Jacaranda Challenge (Watercolour)
It was back to work yesterday, but I still have a few moments to share from Sunday’s workshop… we started the day with an impromptu watercolour Jacaranda challenge to see who could get the closest colour to these stunning blossoms. I don’t think I won the colour match with mine (pictured here), mixed from Quinachridone Magenta and Phthalo Blue, but I did get a ‘Wow’ for the brush work and looseness which was very exciting 🙂 .
Following on from this we watched a number of superb demonstrations of Jean’s renowned animal eyes, both of cats and dogs, watching as she worked from a photo of a King Charles Spaniel someone had brought along.
After lunch we got to indulge our own enthusiasm and splashed some paint around and I now have several part finished pieces to continue working on now I’m home. We also watched while Jean tackled some of the problems that were being faced around the room using attendees photos, demonstrating and explaining how she would approach the subject. It was really useful to hear her thought processes and problem solving methods as she worked through each one – pretty brave of her too… most instructors won’t stray from the set pieces they have prepared beforehand.
Now it’s back to my quiet spare room and the challenge of keeping that spark of excitement going. I will certainly be looking our for a class or a painting group to join now, it was so inspirational to have like minded people in the room for encouragement and an experienced tutor for guidance!
Sheep Sketch (Watercolour)
I was extremely pleased with how my painting of Rhona at the wedding turned out, but still aware that I would love to paint more freely and loosely I spent more than half of last week trying to capture impressions of the Bluebells in our front garden. They failed terribly several times and so, after some hair tearing, I looked back at my Jean Haines books and videos hoping to gain inspiration and insight.
This afternoon I spent an hour or two following a tutorial from her book Atmospheric Watercolours on painting sheep. The first go wasn’t very good but I’m quite pleased with this one – I wish my Cadmium Orange had more yellow tones, as Jean’s does, and it needs a bit more detail around the faces but otherwise I feel this is a great start.. or recovery, depending on how you look at it.
Loose Narcissi (Watercolour)
You can probably tell I’ve been dipping into my new book again by Jean Haines today, with this exercise on painting positive and negative shapes – something I need lots of help and practice with!
I really should finish the Bluebells, but I’ve let it drag on too long and made so much of the background that, unfortunately, I’m a bit unenthusiastic now. I don’t know how I’m going to make the pale flowers stand out against such a busy background – I know, it’s a bit late to realise that now, after spending so long on it.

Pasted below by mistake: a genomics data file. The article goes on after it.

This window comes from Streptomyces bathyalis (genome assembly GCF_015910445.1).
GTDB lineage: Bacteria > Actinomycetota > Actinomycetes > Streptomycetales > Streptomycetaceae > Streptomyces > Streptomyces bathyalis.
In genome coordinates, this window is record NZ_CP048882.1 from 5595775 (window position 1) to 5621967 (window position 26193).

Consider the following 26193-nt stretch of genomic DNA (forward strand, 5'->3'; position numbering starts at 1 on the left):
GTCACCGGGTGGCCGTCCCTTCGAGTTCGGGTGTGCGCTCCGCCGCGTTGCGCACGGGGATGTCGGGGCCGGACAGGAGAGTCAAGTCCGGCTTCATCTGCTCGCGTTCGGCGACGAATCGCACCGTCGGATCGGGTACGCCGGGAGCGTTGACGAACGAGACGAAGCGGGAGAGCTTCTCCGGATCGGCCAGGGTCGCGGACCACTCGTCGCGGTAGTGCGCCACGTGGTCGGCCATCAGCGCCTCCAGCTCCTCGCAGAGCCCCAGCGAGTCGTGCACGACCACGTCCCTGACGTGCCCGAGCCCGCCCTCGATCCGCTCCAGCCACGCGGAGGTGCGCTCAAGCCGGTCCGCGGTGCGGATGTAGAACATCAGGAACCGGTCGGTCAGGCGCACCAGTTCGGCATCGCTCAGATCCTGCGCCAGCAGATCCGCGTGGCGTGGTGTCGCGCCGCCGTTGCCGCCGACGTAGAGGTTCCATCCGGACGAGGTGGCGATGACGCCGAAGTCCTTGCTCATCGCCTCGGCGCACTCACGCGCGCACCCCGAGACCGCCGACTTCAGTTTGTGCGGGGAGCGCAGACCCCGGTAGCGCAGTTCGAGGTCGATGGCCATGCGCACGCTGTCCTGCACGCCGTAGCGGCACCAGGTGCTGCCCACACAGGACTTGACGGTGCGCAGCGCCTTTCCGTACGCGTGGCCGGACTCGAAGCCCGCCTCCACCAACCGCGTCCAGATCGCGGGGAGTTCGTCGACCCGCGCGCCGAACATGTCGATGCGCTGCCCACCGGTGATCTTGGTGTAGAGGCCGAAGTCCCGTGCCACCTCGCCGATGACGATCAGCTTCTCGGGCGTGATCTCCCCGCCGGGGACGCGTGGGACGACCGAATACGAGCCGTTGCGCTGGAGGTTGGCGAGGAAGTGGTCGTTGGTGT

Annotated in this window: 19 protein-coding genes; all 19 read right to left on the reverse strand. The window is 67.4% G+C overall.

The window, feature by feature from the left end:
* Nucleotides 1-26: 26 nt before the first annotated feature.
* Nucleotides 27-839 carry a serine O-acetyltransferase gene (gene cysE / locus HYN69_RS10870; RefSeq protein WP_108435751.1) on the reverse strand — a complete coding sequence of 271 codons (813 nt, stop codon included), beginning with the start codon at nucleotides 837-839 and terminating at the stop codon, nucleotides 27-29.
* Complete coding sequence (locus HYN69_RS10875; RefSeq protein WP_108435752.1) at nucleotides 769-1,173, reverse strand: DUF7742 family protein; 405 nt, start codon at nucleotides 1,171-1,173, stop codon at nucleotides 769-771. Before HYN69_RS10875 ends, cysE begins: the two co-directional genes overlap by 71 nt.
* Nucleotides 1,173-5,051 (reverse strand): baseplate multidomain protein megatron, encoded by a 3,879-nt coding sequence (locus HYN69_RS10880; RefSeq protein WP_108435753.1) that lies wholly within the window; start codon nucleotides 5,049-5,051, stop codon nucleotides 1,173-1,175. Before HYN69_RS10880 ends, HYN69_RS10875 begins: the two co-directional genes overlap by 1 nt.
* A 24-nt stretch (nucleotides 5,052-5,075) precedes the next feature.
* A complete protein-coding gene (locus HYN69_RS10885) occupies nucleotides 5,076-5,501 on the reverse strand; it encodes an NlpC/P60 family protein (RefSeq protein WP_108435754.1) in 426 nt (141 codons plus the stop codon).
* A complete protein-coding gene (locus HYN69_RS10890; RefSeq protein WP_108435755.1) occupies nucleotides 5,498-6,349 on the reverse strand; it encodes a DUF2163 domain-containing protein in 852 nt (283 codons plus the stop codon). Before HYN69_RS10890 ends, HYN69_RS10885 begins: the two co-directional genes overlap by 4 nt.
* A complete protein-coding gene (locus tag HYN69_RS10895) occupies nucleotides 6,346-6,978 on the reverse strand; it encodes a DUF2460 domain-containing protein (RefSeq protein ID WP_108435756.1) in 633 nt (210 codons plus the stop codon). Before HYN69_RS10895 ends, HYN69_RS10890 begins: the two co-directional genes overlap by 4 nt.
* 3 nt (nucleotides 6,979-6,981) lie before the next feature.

So I jumped into something else 🙂 This was great fun to do, beautifully explained and simple enough that I was almost able to stop myself fiddling and overworking it while it was drying. I’m very pleased with the results, even though if you look carefully you’ll see I didn’t analyse my subjects properly and we have one Narcissus with too many petals!
Experimental Brushstrokes (Watercolour)
I’ve been following some watercolour exercises today, experiments designed to practice the way I hold my brush to create different strokes and textures. The exercises are courtesy of Jean Haines’ latest book: “Atmospheric Watercolours” which I received yesterday for my birthday. I’ve owned the accompanying DVD for some time and find it inspirational, but I was very surprised to discover how much more there is packed into the book.
So, this was fun… the emphasis was absolutely not on the colours, and I went a bit mad – the sky looks very stormy! I also overdid the water in the trees, but after all, that’s what practice and exercises are for: to experiment and learn. I’ve been hanging out for some structured workouts like the ones she offers and I’m going to enjoy working through them – and when I try this again I’m hoping the results will show an improvement :-).
Rainbow Lorikeet (Watercolour)
Does anyone have any enlightening and wise advice on painting backgrounds? I spent an hour or so this afternoon trying to make the one here work and I’m less than thrilled with the results…
I began with a simple plan in mind, as mentioned yesterday, not to think too much during the process and just throw some paint in, not getting hung up on detail. A few areas of the bird received another glaze and some extra detail without any pain and he got a branch to hold with his new foot.
Unfortunately, despite (or maybe because of!) lots of mixing, all the greens of the leaves came out the same and I lost the brilliance of the earlier stage. A (dubious) benefit of this was the opportunity to experiment with some repair work, lifting out a few areas with clean water and a little cotton wool to suggest lighter leaves.
That’s where I stopped. I think my idea of not planning needs to be planned better as I’m not seeing well enough for it to work instinctively. I realised too late that leaves needed to go across his belly as his second leg was behind foliage that I hadn’t accounted for. I’m also beginning to see that the lighter values of yesterday’s wash actually made the lorikeet pop out more and painting a darker background, as in the photo, doesn’t work nearly as well.
So, I’m looking forward to the next challenge, and the chance to develop these skills. A great quote I read today by Jean Haines is reminding me to stay positive:
No matter who you are as an artist or where you are in your art journey, you always believe your next painting will be better!